Add your name to the petition
President Trump has pledged to increase U.S. military spending by $54 billion, creating a defence budget that will exceed $600 billion each year. His plan includes efforts to "bomb the Hell out of ISIS," increase the total number of ships in the US Navy fleet, build additional F-35 fighter jets to expand the Air Force, and increase America's nuclear forces.

To pay for it, he's slashing spending on foreign aid, environmental protection, health, education, and housing.

The United States is already the highest military spender in the world. American military spending is nearly three times the spending of China, the second highest globally, and is nine times that of Russia, the world's third-highest military spender ...
You get the gist ...

* - The "Disarmament" is silent.
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Offline MilEME09

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Re: The Defence Budget [superthread]
« Reply #1812 on: May 24, 2017, 19:58:07 »
If it was upto them, we would have no military. At that point we might as we raise the american flag.

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Offline Sandyson

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Re: The Defence Budget [superthread]
« Reply #1813 on: May 24, 2017, 20:39:45 »
Well considering the frequency of seeing the American flag in this country, I'd say we already have raised it.  As for the CF budget, we would probably keep peace with the Pentagon if we sent half of it to them as tribute and closed the local shop.  Then we'd have more money for the variety of welfare cheques needed.  (Hey! You have a pretty good idea there.) [Xp

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Re: The Defence Budget [superthread]
« Reply #1814 on: May 24, 2017, 23:38:11 »
Well considering the frequency of seeing the American flag in this country, I'd say we already have raised it.

Where do you live?  Aside from sports games where we're playing against the US, the border, or at American institutions/companies, I'd be hard-pressed to see the US flag at all.  We get American programming on TV but so does everyone else, to varying degrees - you see US programs in the UK or Australia just as much.
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Re: The Defence Budget [superthread]
« Reply #1815 on: May 25, 2017, 14:51:57 »
Trump to NATO today - also attached if link doesn't work ...
Quote
Thank you very much, Secretary General Stoltenberg.  Chancellor Merkel, thank you very much.  Other heads of state and government, I am honored to be here with members of an alliance that has promoted safety and peace across the world. 

Prime Minister May, all of the nations here today grieve with you and stand with you.  I would like to ask that we now observe a moment of silence for the victims and families of the savage attack which took place in Manchester.  (A moment of silence is observed.)  Thank you.  Terrible thing.

This ceremony is a day for both remembrance and resolve.  We remember and mourn those nearly 3,000 innocent people who were brutally murdered by terrorists on September 11th, 2001.  Our NATO allies responded swiftly and decisively, invoking for the first time in its history the Article 5 collective defense commitments.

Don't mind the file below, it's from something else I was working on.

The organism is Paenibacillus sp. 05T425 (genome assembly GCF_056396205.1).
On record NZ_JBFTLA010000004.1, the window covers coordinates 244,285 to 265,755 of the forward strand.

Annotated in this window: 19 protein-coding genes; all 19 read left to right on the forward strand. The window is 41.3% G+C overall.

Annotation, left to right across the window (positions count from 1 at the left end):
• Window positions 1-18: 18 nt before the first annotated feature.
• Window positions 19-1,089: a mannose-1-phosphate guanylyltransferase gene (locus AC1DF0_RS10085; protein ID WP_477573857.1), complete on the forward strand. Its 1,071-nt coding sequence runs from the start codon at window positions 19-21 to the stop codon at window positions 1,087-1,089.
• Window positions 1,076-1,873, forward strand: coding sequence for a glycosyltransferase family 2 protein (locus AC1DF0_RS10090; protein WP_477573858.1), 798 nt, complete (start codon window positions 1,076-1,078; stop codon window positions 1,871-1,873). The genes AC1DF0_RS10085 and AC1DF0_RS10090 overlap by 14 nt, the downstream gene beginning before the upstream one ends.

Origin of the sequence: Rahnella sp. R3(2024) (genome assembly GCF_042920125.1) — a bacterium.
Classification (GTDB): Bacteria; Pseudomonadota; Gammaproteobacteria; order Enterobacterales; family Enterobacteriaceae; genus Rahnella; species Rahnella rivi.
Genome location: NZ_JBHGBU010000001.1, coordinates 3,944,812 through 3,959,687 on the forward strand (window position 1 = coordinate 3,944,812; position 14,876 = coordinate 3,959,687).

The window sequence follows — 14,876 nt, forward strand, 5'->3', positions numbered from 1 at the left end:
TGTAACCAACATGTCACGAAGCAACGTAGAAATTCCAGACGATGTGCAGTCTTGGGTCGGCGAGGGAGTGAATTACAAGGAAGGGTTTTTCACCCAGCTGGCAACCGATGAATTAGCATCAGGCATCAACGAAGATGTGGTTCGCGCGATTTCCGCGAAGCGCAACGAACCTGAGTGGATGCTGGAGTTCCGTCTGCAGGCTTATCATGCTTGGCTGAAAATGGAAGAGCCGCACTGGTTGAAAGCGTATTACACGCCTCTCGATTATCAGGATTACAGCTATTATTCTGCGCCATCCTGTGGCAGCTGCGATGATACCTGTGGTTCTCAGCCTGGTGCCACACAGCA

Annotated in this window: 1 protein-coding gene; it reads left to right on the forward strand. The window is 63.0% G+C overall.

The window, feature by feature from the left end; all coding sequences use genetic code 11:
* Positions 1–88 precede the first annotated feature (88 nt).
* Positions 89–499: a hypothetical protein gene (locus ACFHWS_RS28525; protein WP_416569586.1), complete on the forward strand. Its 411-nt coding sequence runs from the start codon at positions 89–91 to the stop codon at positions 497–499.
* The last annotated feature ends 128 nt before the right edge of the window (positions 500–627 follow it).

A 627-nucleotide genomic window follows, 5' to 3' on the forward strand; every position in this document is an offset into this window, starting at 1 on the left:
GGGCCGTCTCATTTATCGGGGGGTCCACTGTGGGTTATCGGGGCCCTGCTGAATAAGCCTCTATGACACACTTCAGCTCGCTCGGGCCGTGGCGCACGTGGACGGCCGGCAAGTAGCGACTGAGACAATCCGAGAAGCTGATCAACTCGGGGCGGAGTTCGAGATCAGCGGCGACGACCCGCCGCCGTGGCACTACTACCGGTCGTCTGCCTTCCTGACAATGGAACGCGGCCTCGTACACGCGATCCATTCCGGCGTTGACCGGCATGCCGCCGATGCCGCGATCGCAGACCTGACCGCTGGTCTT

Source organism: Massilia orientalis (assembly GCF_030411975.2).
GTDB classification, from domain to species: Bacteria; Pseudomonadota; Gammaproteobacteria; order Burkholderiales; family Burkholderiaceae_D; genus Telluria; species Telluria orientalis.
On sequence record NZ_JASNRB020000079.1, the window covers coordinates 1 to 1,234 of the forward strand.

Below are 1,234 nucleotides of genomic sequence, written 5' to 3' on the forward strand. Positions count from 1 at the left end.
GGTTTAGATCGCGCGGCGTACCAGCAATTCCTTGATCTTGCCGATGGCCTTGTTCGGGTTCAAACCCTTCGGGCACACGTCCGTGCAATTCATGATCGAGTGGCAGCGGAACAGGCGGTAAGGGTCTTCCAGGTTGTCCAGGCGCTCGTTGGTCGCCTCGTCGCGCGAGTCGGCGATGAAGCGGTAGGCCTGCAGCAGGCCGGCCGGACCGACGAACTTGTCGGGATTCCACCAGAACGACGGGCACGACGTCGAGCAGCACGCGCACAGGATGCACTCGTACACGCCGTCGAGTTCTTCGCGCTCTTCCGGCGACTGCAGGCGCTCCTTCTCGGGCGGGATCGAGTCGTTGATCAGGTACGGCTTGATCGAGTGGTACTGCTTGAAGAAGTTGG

The recent attack on Manchester in the United Kingdom demonstrates the depths of the evil we face with terrorism.  Innocent little girls and so many others were horribly murdered and badly injured while attending a concert -- beautiful lives with so much great potential torn from their families forever and ever.  It was a barbaric and vicious attack upon our civilization.

All people who cherish life must unite in finding, exposing, and removing these killers and extremists -- and, yes, losers.  They are losers.  Wherever they exist in our societies, we must drive them out and never, ever let them back in. 

This call for driving out terrorism is a message I took to a historic gathering of Arab and Muslim leaders across the region, hosted by Saudi Arabia.  There, I spent much time with King Salman, a wise man who wants to see things get much better rapidly.  The leaders of the Middle East have agreed at this unprecedented meeting to stop funding the radical ideology that leads to this horrible terrorism all over the globe.

My travels and meetings have given me renewed hope that nations of many faiths can unite to defeat terrorism, a common threat to all of humanity.  Terrorism must be stopped in its tracks, or the horror you saw in Manchester and so many other places will continue forever.  You have thousands and thousands of people pouring into our various countries and spreading throughout, and in many cases, we have no idea who they are.  We must be tough.  We must be strong.  And we must be vigilant. 

The NATO of the future must include a great focus on terrorism and immigration, as well as threats from Russia and on NATO’s eastern and southern borders.  These grave security concerns are the same reason that I have been very, very direct with Secretary Stoltenberg and members of the Alliance in saying that NATO members must finally contribute their fair share and meet their financial obligations, for 23 of the 28 member nations are still not paying what they should be paying and what they’re supposed to be paying for their defense.